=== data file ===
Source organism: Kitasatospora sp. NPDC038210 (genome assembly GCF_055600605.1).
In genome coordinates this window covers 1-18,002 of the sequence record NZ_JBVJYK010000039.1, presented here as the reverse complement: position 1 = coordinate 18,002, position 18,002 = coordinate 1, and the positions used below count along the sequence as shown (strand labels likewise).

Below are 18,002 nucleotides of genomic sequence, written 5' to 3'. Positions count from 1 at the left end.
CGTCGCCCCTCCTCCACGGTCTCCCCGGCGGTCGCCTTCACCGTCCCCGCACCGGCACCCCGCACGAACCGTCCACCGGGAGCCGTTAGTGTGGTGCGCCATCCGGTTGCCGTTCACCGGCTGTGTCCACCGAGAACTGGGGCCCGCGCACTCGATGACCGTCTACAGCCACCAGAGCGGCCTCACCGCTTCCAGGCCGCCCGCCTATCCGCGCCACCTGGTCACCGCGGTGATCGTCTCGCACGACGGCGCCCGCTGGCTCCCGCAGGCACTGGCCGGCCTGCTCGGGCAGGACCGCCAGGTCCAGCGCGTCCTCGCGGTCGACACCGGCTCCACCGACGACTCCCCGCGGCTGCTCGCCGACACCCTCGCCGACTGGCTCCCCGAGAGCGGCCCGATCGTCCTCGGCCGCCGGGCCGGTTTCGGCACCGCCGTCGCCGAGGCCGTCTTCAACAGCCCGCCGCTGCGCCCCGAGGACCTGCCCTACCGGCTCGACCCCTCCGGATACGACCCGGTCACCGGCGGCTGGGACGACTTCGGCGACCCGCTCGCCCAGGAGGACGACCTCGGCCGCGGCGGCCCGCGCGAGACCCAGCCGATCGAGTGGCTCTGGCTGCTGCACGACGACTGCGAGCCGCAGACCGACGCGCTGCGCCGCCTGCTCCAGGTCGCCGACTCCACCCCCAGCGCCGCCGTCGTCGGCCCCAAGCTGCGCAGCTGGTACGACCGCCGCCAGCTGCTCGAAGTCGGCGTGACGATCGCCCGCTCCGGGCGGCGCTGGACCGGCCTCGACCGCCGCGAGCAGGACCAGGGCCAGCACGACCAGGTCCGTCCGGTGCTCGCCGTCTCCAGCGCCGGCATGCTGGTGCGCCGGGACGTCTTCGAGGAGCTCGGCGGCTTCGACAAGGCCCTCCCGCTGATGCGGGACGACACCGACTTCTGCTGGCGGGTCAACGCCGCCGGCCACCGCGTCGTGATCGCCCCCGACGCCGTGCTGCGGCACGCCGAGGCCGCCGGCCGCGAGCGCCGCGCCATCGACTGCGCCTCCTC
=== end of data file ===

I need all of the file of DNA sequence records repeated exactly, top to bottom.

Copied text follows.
Source organism: Kitasatospora sp. NPDC038210 (genome assembly GCF_055600605.1).
In genome coordinates this window covers 1-18,002 of the sequence record NZ_JBVJYK010000039.1, presented here as the reverse complement: position 1 = coordinate 18,002, position 18,002 = coordinate 1, and the positions used below count along the sequence as shown (strand labels likewise).

Below are 18,002 nucleotides of genomic sequence, written 5' to 3'. Positions count from 1 at the left end.
CGTCGCCCCTCCTCCACGGTCTCCCCGGCGGTCGCCTTCACCGTCCCCGCACCGGCACCCCGCACGAACCGTCCACCGGGAGCCGTTAGTGTGGTGCGCCATCCGGTTGCCGTTCACCGGCTGTGTCCACCGAGAACTGGGGCCCGCGCACTCGATGACCGTCTACAGCCACCAGAGCGGCCTCACCGCTTCCAGGCCGCCCGCCTATCCGCGCCACCTGGTCACCGCGGTGATCGTCTCGCACGACGGCGCCCGCTGGCTCCCGCAGGCACTGGCCGGCCTGCTCGGGCAGGACCGCCAGGTCCAGCGCGTCCTCGCGGTCGACACCGGCTCCACCGACGACTCCCCGCGGCTGCTCGCCGACACCCTCGCCGACTGGCTCCCCGAGAGCGGCCCGATCGTCCTCGGCCGCCGGGCCGGTTTCGGCACCGCCGTCGCCGAGGCCGTCTTCAACAGCCCGCCGCTGCGCCCCGAGGACCTGCCCTACCGGCTCGACCCCTCCGGATACGACCCGGTCACCGGCGGCTGGGACGACTTCGGCGACCCGCTCGCCCAGGAGGACGACCTCGGCCGCGGCGGCCCGCGCGAGACCCAGCCGATCGAGTGGCTCTGGCTGCTGCACGACGACTGCGAGCCGCAGACCGACGCGCTGCGCCGCCTGCTCCAGGTCGCCGACTCCACCCCCAGCGCCGCCGTCGTCGGCCCCAAGCTGCGCAGCTGGTACGACCGCCGCCAGCTGCTCGAAGTCGGCGTGACGATCGCCCGCTCCGGGCGGCGCTGGACCGGCCTCGACCGCCGCGAGCAGGACCAGGGCCAGCACGACCAGGTCCGTCCGGTGCTCGCCGTCTCCAGCGCCGGCATGCTGGTGCGCCGGGACGTCTTCGAGGAGCTCGGCGGCTTCGACAAGGCCCTCCCGCTGATGCGGGACGACACCGACTTCTGCTGGCGGGTCAACGCCGCCGGCCACCGCGTCGTGATCGCCCCCGACGCCGTGCTGCGGCACGCCGAGGCCGCCGGCCGCGAGCGCCGCGCCATCGACTGCGCCTCCTC